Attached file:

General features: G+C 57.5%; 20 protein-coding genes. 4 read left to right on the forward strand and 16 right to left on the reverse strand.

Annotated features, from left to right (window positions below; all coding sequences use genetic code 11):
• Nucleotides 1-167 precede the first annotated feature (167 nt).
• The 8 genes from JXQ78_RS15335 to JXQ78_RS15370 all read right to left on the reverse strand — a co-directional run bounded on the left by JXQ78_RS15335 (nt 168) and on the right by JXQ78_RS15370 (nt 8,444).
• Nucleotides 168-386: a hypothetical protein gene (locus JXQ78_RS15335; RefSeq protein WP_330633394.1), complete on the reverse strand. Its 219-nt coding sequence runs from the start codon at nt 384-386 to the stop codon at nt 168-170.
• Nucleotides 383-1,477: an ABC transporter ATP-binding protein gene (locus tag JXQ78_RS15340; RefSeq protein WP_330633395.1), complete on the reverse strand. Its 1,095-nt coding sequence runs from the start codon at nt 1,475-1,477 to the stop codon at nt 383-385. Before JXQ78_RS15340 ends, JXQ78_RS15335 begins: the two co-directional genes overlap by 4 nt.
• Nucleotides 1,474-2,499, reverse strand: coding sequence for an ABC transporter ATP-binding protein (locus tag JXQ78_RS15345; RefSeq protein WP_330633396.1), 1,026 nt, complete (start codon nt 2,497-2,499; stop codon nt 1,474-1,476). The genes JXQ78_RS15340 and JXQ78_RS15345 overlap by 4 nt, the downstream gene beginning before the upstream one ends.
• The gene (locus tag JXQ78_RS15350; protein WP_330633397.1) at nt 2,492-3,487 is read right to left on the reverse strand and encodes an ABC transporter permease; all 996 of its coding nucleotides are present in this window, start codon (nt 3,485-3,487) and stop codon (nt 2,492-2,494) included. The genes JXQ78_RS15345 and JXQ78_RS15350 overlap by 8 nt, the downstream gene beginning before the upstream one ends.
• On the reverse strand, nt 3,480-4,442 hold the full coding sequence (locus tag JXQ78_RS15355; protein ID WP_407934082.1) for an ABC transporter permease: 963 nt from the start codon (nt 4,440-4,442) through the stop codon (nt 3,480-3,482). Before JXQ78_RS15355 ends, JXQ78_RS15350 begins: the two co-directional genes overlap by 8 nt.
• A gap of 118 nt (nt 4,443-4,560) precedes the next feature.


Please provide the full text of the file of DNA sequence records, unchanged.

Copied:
General features: G+C 57.5%; 20 protein-coding genes. 4 read left to right on the forward strand and 16 right to left on the reverse strand.

Annotated features, from left to right (window positions below; all coding sequences use genetic code 11):
• Nucleotides 1-167 precede the first annotated feature (167 nt).
• The 8 genes from JXQ78_RS15335 to JXQ78_RS15370 all read right to left on the reverse strand — a co-directional run bounded on the left by JXQ78_RS15335 (nt 168) and on the right by JXQ78_RS15370 (nt 8,444).
• Nucleotides 168-386: a hypothetical protein gene (locus JXQ78_RS15335; RefSeq protein WP_330633394.1), complete on the reverse strand. Its 219-nt coding sequence runs from the start codon at nt 384-386 to the stop codon at nt 168-170.
• Nucleotides 383-1,477: an ABC transporter ATP-binding protein gene (locus tag JXQ78_RS15340; RefSeq protein WP_330633395.1), complete on the reverse strand. Its 1,095-nt coding sequence runs from the start codon at nt 1,475-1,477 to the stop codon at nt 383-385. Before JXQ78_RS15340 ends, JXQ78_RS15335 begins: the two co-directional genes overlap by 4 nt.
• Nucleotides 1,474-2,499, reverse strand: coding sequence for an ABC transporter ATP-binding protein (locus tag JXQ78_RS15345; RefSeq protein WP_330633396.1), 1,026 nt, complete (start codon nt 2,497-2,499; stop codon nt 1,474-1,476). The genes JXQ78_RS15340 and JXQ78_RS15345 overlap by 4 nt, the downstream gene beginning before the upstream one ends.
• The gene (locus tag JXQ78_RS15350; protein WP_330633397.1) at nt 2,492-3,487 is read right to left on the reverse strand and encodes an ABC transporter permease; all 996 of its coding nucleotides are present in this window, start codon (nt 3,485-3,487) and stop codon (nt 2,492-2,494) included. The genes JXQ78_RS15345 and JXQ78_RS15350 overlap by 8 nt, the downstream gene beginning before the upstream one ends.
• On the reverse strand, nt 3,480-4,442 hold the full coding sequence (locus tag JXQ78_RS15355; protein ID WP_407934082.1) for an ABC transporter permease: 963 nt from the start codon (nt 4,440-4,442) through the stop codon (nt 3,480-3,482). Before JXQ78_RS15355 ends, JXQ78_RS15350 begins: the two co-directional genes overlap by 8 nt.
• A gap of 118 nt (nt 4,443-4,560) precedes the next feature.